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Although the article doesn't say that, it may be that RDM is ultimately trying to measure bed twist, but the method as published cannot achieve that. The published method measures rod diameter despite runout, and there is no way to deduce bed twist from rod diameter.
What the article claims to be measuring is the deviation of the spindle rotation axis from parallelism with the ways, in two dimensions, horizontal and vertical. The published method cannot do this, but changing only the math from summing the runout max and min to taking the difference allows this deviation to be measured.
What was done with the information was to cleverly shim the headstock where it rests on the bed, to achieve parallelism.
Actually, with the sum, we don't get the full radius, we get the change from some unknown constant, because we never zero the dial indicator at the unknown center of rotation, we set the dial indicator up at some convenient offset, and go from there.
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On reflection, I think Ade V has put his finger on the answer.
Rollie's Dad (RD) was measuring using a dial indicator on the lathe carriage sensing the spinning rod, the intent being to see how well aligned the headstock was, using a random bit of round rod held in a chuck with random crookedness. So, RD wanted to cancel the runout and crookedness, yielding the diameter of the rod plus some constant.
The easiest way to visualize the runout is to imagine the spindle axis tracing out a cone in space. To align the headstock, the axis of that cone is made parallel to the bedway. The raw measurement is a combination of runout, actual rod diameter, and deviation of cone axis from parallel. Cancelling the runout yields the local apparent rod radius, which is the combination of actual rod diameter and cone axis deviation. If the rod is a perfect cylinder, with constant radius everywhere, then a constant dial indicator reading as the carriage moves implies that the cone axis is parallel to the bedway. If the rod radius varies with location, one must measure the actual rod radius and subtract it to get the distance to the cone axis.
Now, by contrast, I'm currently interested in the runout that RD ignores, and want to ignore the rod radius that RD uses.
So, to summarize (in the context of a vertical mill):
One half the *sum* of the the indicator measurements (corrected for rod radius) yields the deviation from perfect parallelism between Z-Axis ways and/or quill motion, ignoring runout and chuck crookedness. This is RD's Method (RDM).
One half the *difference* of the the indicator measurements yields the runout, ignoring crookedness and imprecise parallelism.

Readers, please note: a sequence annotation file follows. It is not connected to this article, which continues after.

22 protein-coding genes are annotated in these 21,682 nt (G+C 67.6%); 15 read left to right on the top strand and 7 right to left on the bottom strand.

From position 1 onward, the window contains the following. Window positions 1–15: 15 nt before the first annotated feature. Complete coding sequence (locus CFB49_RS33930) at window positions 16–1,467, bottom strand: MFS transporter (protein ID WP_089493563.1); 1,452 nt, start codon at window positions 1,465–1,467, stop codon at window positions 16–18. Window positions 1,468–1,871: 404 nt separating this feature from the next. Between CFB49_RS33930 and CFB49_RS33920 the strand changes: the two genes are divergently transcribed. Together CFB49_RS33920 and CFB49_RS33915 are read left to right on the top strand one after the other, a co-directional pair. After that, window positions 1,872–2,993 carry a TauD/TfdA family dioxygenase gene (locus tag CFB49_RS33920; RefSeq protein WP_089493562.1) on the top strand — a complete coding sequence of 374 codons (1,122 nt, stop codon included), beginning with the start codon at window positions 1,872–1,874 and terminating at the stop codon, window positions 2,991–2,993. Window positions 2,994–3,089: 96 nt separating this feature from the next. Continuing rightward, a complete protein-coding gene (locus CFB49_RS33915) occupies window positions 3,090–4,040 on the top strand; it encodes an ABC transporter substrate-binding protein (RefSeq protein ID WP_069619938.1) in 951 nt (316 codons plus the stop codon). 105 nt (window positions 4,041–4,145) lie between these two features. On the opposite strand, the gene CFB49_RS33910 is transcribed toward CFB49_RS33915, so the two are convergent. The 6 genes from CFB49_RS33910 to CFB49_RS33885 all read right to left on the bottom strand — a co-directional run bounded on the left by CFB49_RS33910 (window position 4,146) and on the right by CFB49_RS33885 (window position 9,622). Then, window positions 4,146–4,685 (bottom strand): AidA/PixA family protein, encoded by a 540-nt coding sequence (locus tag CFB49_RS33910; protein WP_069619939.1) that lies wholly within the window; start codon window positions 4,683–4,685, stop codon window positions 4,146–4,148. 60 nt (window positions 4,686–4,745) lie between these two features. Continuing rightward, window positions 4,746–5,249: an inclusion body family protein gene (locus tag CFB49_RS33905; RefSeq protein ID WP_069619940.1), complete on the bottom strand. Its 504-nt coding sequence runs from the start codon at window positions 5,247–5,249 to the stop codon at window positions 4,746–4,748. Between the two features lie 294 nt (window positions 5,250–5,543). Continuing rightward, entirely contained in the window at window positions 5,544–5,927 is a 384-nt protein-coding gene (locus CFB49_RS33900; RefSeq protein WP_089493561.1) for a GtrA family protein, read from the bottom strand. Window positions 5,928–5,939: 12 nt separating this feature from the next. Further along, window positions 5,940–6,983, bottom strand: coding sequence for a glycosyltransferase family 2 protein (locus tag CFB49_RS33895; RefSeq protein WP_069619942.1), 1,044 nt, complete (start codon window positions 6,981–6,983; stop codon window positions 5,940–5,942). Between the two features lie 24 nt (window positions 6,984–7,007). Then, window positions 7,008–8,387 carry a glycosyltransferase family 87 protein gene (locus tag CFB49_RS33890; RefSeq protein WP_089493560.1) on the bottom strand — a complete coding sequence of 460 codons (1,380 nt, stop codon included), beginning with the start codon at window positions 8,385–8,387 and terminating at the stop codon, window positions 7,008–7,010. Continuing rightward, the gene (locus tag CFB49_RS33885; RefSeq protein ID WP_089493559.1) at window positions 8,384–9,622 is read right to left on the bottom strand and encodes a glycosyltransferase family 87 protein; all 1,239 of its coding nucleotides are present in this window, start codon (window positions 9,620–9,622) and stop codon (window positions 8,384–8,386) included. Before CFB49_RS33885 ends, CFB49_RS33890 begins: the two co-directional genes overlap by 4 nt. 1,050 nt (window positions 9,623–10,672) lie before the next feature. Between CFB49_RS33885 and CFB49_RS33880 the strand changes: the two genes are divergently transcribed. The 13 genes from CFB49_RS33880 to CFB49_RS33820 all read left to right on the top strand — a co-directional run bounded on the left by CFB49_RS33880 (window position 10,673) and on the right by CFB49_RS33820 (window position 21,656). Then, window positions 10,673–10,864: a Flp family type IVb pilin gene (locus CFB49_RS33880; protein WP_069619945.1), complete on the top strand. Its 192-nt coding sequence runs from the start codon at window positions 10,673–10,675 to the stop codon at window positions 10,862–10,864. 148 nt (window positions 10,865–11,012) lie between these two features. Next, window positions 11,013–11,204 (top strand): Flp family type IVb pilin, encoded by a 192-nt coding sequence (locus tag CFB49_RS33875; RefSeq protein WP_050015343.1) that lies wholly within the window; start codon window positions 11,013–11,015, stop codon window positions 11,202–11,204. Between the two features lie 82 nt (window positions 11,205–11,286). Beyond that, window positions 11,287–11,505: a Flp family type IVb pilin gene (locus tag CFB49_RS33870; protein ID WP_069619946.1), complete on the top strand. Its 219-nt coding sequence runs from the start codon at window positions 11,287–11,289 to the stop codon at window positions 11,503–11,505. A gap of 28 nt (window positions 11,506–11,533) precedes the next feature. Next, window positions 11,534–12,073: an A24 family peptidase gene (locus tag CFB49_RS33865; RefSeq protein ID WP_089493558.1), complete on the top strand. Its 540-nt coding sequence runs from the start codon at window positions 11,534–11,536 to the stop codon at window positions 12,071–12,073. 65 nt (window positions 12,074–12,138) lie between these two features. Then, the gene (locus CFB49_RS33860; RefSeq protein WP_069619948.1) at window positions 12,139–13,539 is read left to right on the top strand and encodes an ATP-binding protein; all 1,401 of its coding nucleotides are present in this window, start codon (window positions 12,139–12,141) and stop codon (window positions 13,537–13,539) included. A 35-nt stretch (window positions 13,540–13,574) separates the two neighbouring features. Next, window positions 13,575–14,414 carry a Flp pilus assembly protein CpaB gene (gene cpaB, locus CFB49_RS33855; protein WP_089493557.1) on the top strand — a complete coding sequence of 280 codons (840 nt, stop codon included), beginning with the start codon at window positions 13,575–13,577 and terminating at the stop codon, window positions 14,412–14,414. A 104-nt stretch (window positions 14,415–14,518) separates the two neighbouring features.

One set of measurements can be used to compute both non-parallelism and runout. In practice, the only part of non-parallelism that is adjustable in most vertical mills is tramming.
One can also deduce crookedness of the chuck by running the test with the same bar rotated into different positions, so bar crookedness can be separated mathematically from chuck crookedness.
A practical note: I've found that R8 spring collets don't hold the rod quite rigidly enough, probably because of a very slight mismatch between actual rod diameter and actual hole diameter of the collet, so the rod is clamped in a ring versus over an extended area. If one tugs on the rod, it will permanently shift by a few tenths, and won't usually return to zero if the rod is plucked and allowed to vibrate down to zero. A Jacobs Superchuck is somewhat more secure in that while it also moves, the bar returns to ~zero when it is plucked. I will next try an Albrecht keyless chuck, which is likely far more precisely made than the superchuck.
What should work far better is a R8 to ER arbor, as ER collets have a far better grip on a rod than a R8 spring collet. And ER collets have many more uses than a test bar.
We may also be seeing the R8 arbor shifting in the spindle, but given the taper it should return to zero when the bar is plucked. A test bar would have the same problem with shifting in the spindle.
Joe Gwinn
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On Mon, 13 Sep 2010 09:12:17 -0400, Joseph Gwinn

Rollie Dads Method of measuring bed twist is useful and well established.
For the commonplace case of a reasonable straight and round test bar it gives the correct answer.
As you point out, Rollie's "correction" for diameter is in error. At both the near and the far measurement points, the rotational axis is truly defined by the difference between the highest and lowest clock readings and is independent of diameter and diameter change.
However the detail content of Rollie's description is very useful. I think it might be helpful to post to the drop box an agreed RTM Mk2. Changes needed could be pretty small :-
In each paras 5 and 8 delete the last sentence
"why this method works" - delete or modify
Jim
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wrote:

I think it measures far more than just bed twist. Any misalignment between spindle axis and bedway should show up.

But lots of people seem to have had problems. Now, I was never sure if it was due to inadequate explanation, or some error in the method itself. Or maybe both.
I'll have to try RDM on my lathe, for the experience. I think I recall having tried it, and having gotten nowhere, but don't know why. It may have been that I didn't really understand what I was doing mathematically, and so was doing random things.